Since 1990 Levine has created monochrome paintings. By slowly building up layers of paint, he exploits difference: for each work the canvas is often a slightly different color, tone, or weave; it may be stretched at different depths, creating thinner or thicker profiles; the shapes are almost but not quite square; and thin borders amplify the paintings’ varying surfaces.
The process, which can take several years, is documented on the back, creating a kind of diary for each work’s growth.
The painted piece in this exhibition is part of the series of so-called “N-Bilder” (N-Pictures) initiated in 2010. All black-and-white paintings in this cycle are united by an alignment to the incalculable dimension of “N”.
The foundation of Feyld’s work is the exchange between the physical, material, and more ambiguous aspects of the perception in painting. His recent paintings typically have upwards of 20-30 layers of paint and pigmented medium. Each layer is added and sometimes sanded, until the weave of the cotton canvas, or grain of the wood is no longer evident.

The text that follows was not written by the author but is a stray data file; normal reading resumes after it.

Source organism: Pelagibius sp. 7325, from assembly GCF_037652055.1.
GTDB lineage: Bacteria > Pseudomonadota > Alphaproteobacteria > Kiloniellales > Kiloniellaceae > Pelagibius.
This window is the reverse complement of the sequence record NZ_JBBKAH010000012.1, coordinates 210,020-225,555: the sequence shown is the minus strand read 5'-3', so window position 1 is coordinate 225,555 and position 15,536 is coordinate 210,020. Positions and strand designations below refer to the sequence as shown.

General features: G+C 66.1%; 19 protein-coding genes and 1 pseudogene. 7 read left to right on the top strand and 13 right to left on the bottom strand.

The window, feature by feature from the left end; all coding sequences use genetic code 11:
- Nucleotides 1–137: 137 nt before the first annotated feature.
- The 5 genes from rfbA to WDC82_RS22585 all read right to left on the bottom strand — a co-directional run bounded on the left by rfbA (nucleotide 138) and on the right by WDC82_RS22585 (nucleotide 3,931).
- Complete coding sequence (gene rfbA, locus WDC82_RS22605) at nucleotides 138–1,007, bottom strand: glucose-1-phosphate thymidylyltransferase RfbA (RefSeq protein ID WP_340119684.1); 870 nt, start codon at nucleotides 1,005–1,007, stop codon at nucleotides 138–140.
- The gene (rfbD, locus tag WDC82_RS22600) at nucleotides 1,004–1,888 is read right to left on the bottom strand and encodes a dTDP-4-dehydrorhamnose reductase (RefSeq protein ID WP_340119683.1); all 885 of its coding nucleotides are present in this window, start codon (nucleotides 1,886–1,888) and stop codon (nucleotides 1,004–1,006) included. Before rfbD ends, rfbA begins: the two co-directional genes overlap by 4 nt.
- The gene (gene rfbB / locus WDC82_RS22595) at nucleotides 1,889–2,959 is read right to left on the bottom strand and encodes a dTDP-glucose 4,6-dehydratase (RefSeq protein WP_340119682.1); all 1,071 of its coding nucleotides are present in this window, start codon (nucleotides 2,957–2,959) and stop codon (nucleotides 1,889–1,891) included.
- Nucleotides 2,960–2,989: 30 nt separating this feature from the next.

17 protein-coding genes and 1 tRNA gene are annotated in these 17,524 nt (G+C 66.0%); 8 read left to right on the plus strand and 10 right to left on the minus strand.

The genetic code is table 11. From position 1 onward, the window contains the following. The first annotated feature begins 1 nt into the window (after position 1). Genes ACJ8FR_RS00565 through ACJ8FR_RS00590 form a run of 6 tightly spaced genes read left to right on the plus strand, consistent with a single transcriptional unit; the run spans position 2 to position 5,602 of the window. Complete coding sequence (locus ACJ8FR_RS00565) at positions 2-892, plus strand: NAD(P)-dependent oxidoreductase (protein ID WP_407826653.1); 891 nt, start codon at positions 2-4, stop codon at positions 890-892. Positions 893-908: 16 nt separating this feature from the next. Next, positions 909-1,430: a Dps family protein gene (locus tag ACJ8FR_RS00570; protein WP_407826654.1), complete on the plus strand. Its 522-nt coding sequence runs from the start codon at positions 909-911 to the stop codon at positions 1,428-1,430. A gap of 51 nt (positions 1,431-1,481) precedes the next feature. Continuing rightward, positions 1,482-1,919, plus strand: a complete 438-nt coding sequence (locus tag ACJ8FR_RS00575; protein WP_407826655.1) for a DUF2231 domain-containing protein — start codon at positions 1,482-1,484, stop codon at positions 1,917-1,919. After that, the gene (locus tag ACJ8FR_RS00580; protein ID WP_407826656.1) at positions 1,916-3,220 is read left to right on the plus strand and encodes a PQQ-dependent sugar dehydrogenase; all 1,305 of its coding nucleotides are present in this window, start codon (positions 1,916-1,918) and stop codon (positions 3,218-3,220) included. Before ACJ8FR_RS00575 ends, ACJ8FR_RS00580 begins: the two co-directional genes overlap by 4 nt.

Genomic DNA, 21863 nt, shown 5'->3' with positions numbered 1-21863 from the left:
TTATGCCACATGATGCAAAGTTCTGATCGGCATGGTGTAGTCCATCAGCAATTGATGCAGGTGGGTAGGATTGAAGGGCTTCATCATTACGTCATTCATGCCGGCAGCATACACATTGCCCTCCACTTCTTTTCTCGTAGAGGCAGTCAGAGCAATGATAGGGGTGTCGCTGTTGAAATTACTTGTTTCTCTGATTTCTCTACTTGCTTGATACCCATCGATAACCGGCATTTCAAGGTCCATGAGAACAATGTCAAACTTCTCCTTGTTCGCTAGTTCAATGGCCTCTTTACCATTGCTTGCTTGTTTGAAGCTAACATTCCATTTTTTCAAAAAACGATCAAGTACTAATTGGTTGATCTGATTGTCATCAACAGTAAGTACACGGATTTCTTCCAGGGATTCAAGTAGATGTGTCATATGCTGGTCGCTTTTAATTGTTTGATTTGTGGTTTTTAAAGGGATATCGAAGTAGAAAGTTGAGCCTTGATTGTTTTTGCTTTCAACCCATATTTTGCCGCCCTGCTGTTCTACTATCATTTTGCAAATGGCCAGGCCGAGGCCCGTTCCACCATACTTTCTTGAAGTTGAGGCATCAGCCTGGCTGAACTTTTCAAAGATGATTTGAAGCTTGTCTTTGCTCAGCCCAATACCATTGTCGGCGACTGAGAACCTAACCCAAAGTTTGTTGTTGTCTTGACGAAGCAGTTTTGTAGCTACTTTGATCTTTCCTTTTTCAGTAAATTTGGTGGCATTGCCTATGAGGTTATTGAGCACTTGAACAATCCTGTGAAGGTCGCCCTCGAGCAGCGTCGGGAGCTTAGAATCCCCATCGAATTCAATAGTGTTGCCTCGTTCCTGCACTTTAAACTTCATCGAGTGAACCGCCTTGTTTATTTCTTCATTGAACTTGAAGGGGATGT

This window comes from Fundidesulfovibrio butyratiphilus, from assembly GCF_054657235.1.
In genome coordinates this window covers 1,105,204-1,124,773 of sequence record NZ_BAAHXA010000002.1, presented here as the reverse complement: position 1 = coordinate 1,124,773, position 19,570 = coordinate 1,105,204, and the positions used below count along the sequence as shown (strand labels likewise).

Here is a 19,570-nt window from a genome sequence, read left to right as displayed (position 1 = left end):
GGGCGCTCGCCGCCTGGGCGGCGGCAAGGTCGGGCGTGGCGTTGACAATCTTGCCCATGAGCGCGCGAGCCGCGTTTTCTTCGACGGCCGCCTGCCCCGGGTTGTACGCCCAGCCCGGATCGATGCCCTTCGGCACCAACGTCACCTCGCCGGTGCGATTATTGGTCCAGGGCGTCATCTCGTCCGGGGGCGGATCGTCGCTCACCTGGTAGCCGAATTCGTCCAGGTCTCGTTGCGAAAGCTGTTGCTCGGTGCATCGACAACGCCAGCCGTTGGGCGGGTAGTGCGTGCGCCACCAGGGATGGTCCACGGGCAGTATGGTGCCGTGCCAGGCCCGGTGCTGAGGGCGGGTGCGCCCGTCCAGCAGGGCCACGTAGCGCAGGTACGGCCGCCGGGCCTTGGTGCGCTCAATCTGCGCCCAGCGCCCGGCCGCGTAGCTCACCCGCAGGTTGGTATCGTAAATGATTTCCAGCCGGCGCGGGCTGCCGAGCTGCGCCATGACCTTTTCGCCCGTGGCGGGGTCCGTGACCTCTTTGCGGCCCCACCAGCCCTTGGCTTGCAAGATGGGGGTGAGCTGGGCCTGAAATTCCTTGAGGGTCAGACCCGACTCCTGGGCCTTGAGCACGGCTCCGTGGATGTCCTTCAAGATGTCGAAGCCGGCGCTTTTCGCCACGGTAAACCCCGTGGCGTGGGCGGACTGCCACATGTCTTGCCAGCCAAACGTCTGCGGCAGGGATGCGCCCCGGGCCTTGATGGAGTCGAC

Though the canvases appear cold and mathematically precise at first glance, close observers are rewarded with the painterly texture and gesture created by Feyld’s layered process and free-hand line. The interplay between exactitude and expression contributes to the tension present in Feyld’s works, which is aggravated by his dramatic use of positive and negative space.
Sunday-S Gallery (press release)